From 8 June onwards, the great majority of international arrivals to the UK will be required to self-isolate for 14 days upon arrival. Prior to boarding their flight, they will be required to complete an online form listing the address where they will self-isolate, and spot checks will be conducted during the 14-day period. Whereas other countries such as Australia and New Zealand introduced similar measures at the start of the coronavirus crisis, the UK Government instead pursued a strategy of first reducing community transmission, and only tightening controls at the borders once community transmission was low enough that international arrivals could be responsible for triggering an uptick in cases.
Research conducted by Redfield & Wilton Strategies suggests the UK public is broadly supportive of the new 14-day self-isolation requirement. A poll conducted on 27 May showed that 53% of respondents consider the new self-isolation requirement an effective policy for helping protect the UK public from the further spread of coronavirus. Surprisingly, support for the policy is not divided along party lines, with 53% of those who voted Labour in the 2019 General Election viewing the policy as effective, alongside 59% of Conservative voters and 48% of Liberal Democrat voters.
Interestingly, a significant proportion of respondents (18%) said that they don’t know whether the policy will be effective. Although this could be a result of the 18% of respondents not having enough familiarity with the issue at hand, it is possible that the late introduction of this policy (as compared to Australia or New Zealand, for example) is making some people doubt whether it will be effective at this stage, even if they might view it as an effective policy in the abstract.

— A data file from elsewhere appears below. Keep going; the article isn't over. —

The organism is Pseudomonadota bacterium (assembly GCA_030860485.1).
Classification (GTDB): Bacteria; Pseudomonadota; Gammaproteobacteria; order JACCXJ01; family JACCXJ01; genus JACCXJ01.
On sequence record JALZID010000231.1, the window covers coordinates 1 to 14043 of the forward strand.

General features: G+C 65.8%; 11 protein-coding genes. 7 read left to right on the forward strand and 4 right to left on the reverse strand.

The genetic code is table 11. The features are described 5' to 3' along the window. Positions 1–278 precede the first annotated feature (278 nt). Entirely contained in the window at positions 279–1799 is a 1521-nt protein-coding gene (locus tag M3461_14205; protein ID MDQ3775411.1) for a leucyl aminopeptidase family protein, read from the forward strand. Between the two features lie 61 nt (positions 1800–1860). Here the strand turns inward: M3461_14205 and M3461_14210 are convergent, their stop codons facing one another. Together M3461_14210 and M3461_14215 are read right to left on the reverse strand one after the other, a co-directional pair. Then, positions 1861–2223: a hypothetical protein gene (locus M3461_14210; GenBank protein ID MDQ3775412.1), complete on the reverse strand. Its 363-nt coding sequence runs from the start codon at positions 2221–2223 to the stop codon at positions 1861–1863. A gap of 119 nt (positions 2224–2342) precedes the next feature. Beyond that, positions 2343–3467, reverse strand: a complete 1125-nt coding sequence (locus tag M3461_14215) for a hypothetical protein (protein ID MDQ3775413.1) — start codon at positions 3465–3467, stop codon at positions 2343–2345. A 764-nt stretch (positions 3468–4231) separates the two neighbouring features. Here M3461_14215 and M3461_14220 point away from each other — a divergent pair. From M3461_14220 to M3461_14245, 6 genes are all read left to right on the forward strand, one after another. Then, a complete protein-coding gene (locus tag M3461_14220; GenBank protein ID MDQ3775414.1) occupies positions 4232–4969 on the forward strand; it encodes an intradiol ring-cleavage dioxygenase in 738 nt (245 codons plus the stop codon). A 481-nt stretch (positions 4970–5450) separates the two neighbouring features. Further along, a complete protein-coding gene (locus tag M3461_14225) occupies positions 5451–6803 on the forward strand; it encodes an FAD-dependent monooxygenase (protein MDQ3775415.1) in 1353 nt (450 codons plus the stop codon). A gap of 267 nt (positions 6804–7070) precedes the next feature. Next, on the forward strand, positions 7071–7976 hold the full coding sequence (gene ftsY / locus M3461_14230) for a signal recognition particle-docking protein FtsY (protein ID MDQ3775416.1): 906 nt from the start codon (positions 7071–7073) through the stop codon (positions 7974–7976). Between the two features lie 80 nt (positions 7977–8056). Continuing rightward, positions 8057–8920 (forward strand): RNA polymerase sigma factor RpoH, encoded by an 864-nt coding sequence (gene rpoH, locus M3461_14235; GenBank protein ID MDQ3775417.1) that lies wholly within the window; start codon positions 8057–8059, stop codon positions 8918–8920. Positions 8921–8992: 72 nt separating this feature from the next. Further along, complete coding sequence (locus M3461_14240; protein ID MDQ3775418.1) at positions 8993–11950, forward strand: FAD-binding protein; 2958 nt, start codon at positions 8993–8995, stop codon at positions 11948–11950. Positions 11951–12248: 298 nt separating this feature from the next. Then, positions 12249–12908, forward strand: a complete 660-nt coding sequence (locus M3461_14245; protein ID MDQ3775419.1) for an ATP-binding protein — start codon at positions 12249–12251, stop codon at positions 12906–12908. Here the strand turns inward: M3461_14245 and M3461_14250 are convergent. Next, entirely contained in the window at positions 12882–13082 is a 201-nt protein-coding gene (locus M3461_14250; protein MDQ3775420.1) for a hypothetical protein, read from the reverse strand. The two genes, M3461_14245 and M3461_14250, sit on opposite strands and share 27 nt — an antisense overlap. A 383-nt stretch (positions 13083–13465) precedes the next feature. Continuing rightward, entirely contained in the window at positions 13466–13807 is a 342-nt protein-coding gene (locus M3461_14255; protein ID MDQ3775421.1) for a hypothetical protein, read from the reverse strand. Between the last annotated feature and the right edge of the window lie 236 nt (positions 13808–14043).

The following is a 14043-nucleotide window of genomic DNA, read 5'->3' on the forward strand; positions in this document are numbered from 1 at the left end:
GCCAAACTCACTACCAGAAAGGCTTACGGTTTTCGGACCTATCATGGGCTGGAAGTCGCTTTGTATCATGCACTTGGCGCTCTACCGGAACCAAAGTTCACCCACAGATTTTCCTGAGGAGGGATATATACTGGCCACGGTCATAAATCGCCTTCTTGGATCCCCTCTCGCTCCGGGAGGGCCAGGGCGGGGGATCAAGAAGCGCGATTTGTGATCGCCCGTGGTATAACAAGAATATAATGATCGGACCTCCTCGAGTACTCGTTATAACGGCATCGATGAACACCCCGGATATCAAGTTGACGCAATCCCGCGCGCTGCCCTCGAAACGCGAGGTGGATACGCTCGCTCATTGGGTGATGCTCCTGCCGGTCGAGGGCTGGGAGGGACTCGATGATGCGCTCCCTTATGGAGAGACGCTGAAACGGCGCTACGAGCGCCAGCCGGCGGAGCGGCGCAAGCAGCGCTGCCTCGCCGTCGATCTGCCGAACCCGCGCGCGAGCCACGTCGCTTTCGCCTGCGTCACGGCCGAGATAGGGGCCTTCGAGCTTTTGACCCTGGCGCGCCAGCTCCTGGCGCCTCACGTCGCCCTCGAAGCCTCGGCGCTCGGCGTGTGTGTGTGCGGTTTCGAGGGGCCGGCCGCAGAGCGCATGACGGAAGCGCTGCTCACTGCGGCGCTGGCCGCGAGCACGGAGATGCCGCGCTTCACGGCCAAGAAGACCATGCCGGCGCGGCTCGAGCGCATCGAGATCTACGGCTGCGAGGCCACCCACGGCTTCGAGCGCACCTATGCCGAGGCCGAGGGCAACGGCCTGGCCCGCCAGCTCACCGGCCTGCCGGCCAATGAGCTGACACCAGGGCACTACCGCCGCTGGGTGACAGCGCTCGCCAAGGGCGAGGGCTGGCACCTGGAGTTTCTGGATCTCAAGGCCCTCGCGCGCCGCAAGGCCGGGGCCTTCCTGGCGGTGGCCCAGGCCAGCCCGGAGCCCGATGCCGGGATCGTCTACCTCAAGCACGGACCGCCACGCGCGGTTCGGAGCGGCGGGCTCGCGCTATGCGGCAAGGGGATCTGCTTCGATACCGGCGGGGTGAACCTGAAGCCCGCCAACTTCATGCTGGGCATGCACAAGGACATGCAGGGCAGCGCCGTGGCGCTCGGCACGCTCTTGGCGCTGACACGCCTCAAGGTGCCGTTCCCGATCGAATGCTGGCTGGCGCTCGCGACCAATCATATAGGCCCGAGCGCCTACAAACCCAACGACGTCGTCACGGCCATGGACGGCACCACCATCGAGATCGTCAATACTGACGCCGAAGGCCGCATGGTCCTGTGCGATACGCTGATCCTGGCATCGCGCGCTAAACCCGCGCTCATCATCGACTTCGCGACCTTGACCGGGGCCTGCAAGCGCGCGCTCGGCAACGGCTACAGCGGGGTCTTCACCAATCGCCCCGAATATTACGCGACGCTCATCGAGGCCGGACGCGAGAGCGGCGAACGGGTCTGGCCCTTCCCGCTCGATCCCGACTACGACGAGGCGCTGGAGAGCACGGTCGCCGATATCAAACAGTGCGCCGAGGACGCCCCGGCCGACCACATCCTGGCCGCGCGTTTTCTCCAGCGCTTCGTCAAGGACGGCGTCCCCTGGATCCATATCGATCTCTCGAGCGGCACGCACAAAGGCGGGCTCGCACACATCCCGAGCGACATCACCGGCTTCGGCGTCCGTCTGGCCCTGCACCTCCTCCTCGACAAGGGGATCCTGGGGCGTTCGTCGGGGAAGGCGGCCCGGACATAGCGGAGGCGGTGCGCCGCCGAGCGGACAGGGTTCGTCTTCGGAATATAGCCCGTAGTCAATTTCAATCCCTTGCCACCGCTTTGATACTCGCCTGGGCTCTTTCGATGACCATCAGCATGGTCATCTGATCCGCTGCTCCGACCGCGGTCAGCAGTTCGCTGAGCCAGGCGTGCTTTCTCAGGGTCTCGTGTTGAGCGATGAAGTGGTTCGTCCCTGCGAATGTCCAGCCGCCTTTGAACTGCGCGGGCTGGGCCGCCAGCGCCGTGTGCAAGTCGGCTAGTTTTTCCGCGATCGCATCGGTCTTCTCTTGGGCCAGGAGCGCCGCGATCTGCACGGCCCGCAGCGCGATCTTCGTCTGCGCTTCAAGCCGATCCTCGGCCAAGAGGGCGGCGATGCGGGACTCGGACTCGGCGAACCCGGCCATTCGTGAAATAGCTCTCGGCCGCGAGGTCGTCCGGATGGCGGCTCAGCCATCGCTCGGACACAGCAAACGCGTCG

Indeed, when given a choice between the Government’s self-isolation policy or simply not letting anyone into the country, respondents were more decisive. 50% of them said they would prefer for the UK Government to simply not let anyone in, whereas 41% would allow people into the country but require them to self-isolate. Only 9% of respondents were unsure which option they would prefer. These figures suggest that respondents erred on the side of stricter controls when given the choice, to the extent of closing the border altogether.
Having initially announced that travellers from France would be exempted from the self-isolation requirement, the Government eventually backtracked and announced that arrivals from France would also have to self-isolate. When asked whether they would support the UK Government granting exemptions to arrivals from countries that have a reciprocal agreement with the UK, 46% of respondents said they would oppose such an exception. Only 26% said they would support it. Once again, respondents were not divided along party lines on this question, with those who voted Conservative and Labour in the 2019 General Election opposing the country-specific exemptions at similar rates (46% and 45%, respectively).
Although the Government will be relieved to see the broad support for this new policy in the UK, the airline and hospitality industries will not. Indeed, chief executives from the UK airline industry have voiced concerns about the impact of the self-isolation measures on their ability to weather the crisis. Likewise, those who work in tourism in countries such as Greece and Spain will greet the news with concern, as it signals a low likelihood of receiving British tourists this summer. Ultimately, given the high levels of support for strict measures at the border, it remains to be seen whether the UK Government will go ahead and introduce ‘air bridges’ with countries that have low levels of coronavirus transmission, as has been speculated recently.